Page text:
At different times when I’ve preached on this gospel I was convinced that when Jesus preached or worked a miracle he always wanted to help those who listened to his teachings or witnessed his miracle to move beyond where they were in their lives and grow to a deeper appreciation of their relationship with God and a greater generosity toward their neighbour.
Preparing this sermon I read an article that told me I was totally wrong with such an interpretation. The multiplication of the loaves and fishes had nothing to do with how the physical needs, the hunger of this particular group of people were met on a certain afternoon in Galilee. The deep meaning of the event has everything to do with how Jesus, the Christ, crucified and risen is present to the church that is us. The focus is on who Jesus is and what he does for those who follow him. especially what he does for us at this very Eucharist.
We can just imagine how the news of what Jesus did spread through the country side. Those present when this happened were so impressed they wanted to come and take him by force and make him their king. Jesus would have none of it. It would be a blood thirsty crowd and mocking Roman soldiers who would declare him king not this admiring crowd of people.
To feed thousands with five barley loaves and two fish and have plenty left over was an astounding feat but as St. Augustine points out, God’s governing of the entire universe is a greater miracle than feeding five thousand men and women, yet we don’t marvel at that. People marvel, we marvel at the feeding of the five thousand not because this miracle is greater, but because it is out of the ordinary.’
When you stop to think of it, this is true.
Every day of life we are surrounded by miracles, the wonders of creation. Augustine goes on to say,’ God is not the kind of being that can be seen with the eyes, and small account is taken of the miracles by which he rules the entire universe and governs all creation because they recur so regularly. Scarcely anyone bothers to consider God’s marvelous, his amazing artistry in every tiny seed or in the countless galaxies that stretch beyond our sight. Isn’t this true, we take these marvel for granted.
People who hold cheap what they see every day are dumbfounded at the sight of extraordinary works even though they are no more wonderful than the others.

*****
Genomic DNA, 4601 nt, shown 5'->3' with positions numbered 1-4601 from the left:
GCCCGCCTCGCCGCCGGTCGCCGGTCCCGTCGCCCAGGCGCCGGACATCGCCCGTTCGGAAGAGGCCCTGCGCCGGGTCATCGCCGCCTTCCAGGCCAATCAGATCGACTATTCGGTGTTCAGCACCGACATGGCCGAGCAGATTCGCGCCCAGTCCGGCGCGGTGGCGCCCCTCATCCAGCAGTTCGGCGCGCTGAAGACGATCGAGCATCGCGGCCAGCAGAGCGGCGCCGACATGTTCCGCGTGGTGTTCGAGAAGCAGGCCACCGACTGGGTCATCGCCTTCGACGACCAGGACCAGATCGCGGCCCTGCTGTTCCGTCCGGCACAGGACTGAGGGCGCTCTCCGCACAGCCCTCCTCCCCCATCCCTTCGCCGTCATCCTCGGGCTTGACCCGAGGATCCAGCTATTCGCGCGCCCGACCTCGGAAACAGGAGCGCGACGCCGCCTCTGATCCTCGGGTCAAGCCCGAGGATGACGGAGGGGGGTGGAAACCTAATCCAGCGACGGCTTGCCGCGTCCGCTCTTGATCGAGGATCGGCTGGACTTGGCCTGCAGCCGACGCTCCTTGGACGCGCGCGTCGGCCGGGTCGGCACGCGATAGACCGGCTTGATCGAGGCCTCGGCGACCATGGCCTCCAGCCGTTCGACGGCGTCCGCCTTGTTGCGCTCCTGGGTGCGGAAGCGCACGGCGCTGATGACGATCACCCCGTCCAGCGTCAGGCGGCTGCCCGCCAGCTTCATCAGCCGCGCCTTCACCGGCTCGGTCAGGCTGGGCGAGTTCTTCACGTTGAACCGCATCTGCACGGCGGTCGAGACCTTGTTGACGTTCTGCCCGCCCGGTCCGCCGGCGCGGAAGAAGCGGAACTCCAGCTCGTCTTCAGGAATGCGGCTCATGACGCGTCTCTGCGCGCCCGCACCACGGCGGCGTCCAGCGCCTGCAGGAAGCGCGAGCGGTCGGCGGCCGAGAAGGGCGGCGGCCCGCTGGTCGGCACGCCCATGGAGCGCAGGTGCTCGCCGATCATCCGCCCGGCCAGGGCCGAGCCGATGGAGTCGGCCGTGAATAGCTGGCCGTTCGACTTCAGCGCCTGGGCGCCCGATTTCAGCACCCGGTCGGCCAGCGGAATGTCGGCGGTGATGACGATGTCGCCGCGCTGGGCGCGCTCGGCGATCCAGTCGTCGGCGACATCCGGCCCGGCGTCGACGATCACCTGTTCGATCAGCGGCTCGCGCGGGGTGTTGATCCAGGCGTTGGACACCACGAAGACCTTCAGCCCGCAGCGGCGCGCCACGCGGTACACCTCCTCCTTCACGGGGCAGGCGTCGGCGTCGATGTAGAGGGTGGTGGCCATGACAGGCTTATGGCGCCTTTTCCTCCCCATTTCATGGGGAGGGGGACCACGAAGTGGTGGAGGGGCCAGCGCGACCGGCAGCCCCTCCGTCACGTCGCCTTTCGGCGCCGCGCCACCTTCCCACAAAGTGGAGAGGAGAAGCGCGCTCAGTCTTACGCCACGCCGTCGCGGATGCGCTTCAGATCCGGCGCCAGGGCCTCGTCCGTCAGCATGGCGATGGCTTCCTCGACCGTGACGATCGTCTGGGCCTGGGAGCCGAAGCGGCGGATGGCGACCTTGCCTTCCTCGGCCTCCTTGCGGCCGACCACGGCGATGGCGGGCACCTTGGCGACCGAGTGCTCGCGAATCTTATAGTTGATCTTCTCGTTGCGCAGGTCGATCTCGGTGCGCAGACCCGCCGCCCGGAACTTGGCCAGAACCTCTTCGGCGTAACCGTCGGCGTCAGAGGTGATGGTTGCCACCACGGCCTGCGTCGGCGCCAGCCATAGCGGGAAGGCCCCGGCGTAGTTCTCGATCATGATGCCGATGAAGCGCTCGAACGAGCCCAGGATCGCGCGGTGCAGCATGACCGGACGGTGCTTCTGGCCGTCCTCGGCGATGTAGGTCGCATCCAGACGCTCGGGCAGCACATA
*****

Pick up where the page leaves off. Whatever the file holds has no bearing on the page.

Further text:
We take for granted the wonders of nature, the abundant life that is in the seas. We take for granted that earth is blanketed with so great a variety of trees and vegetation of every kind. We take for granted the awesome and majestic mountain ranges that are the spines of earth. We take for granted the abundant crops that feed us. We take for granted the innumerable variations of flora and fauna that blanket earth. We take for granted the birds of the air and the lilies of the field. We hold cheap what we see every day, the miracle, the beauty, the wonder and the abundance of God’s good creation and we are stunned by the story of the feeding of the five thousand and other miracles done by Jesus.
In his letter to all people of good will Pope Francis calls all people to consider how we are treating the miracles that surround us. He says, ‘If we approach nature and the environment without this sense of awe and wonder, in other words if we are more impressed with the feeding of the multitude than we are with the miracle of creation, if we no longer speak the language of kinship and beauty in our relationship with the world, our attitude will be that of masters, consumers, ruthless exploiters, unable to set limits on our immediate needs. That’s where we are right now. We see the gifts of nature as ours, to be used as if they were limitless.
What we need to do is to develop a sense of kinship with the wonders of creation, the bounty of creation, the miracles of nature that surround us then we will come to take better care of the gifts of nature. But on the other hand, if we feel intimately united with all that exists and all the miracles of nature that surround us, then sobriety and care will well up spontaneously. We will have greater respect for Mother Earth and her miracles.
On Christ’s feeding the multitude we might listen to these words of Pope Francis;
Once our grandparents were very careful not to throw away any leftover food. Consumerism has led us to become used to an excess and daily waste of food, to which, at times, we are no longer able to give a just value, which goes well beyond mere economic parameters. We should all remember, however, that the food we throw away is as if stolen from the table of the poor, the hungry! I encourage everyone to reflect on the problem of thrown away and wasted food to identify ways and means that, by seriously addressing this issue, are a vehicle of solidarity and sharing with the needy.
Maybe we can take another look at the miracle of the feeding of the five thousand and another look at the awesome miracle we see every day from sunrise to sunset.